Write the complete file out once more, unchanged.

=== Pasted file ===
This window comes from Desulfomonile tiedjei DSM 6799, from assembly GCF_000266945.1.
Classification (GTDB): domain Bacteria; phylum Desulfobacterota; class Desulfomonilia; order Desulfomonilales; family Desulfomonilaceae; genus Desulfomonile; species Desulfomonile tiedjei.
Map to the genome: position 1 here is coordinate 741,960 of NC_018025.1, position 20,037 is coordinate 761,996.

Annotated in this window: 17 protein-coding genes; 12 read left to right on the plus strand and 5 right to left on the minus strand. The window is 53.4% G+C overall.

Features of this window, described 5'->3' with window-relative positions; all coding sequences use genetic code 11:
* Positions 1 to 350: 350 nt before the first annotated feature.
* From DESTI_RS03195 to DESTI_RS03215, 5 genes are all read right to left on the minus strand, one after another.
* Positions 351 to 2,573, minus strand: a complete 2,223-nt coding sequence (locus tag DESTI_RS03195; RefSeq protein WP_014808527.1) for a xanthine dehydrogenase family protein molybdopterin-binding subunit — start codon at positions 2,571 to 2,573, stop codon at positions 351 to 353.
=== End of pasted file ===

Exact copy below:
This window comes from Desulfomonile tiedjei DSM 6799, from assembly GCF_000266945.1.
Classification (GTDB): domain Bacteria; phylum Desulfobacterota; class Desulfomonilia; order Desulfomonilales; family Desulfomonilaceae; genus Desulfomonile; species Desulfomonile tiedjei.
Map to the genome: position 1 here is coordinate 741,960 of NC_018025.1, position 20,037 is coordinate 761,996.

Annotated in this window: 17 protein-coding genes; 12 read left to right on the plus strand and 5 right to left on the minus strand. The window is 53.4% G+C overall.

Features of this window, described 5'->3' with window-relative positions; all coding sequences use genetic code 11:
* Positions 1 to 350: 350 nt before the first annotated feature.
* From DESTI_RS03195 to DESTI_RS03215, 5 genes are all read right to left on the minus strand, one after another.
* Positions 351 to 2,573, minus strand: a complete 2,223-nt coding sequence (locus tag DESTI_RS03195; RefSeq protein WP_014808527.1) for a xanthine dehydrogenase family protein molybdopterin-binding subunit — start codon at positions 2,571 to 2,573, stop codon at positions 351 to 353.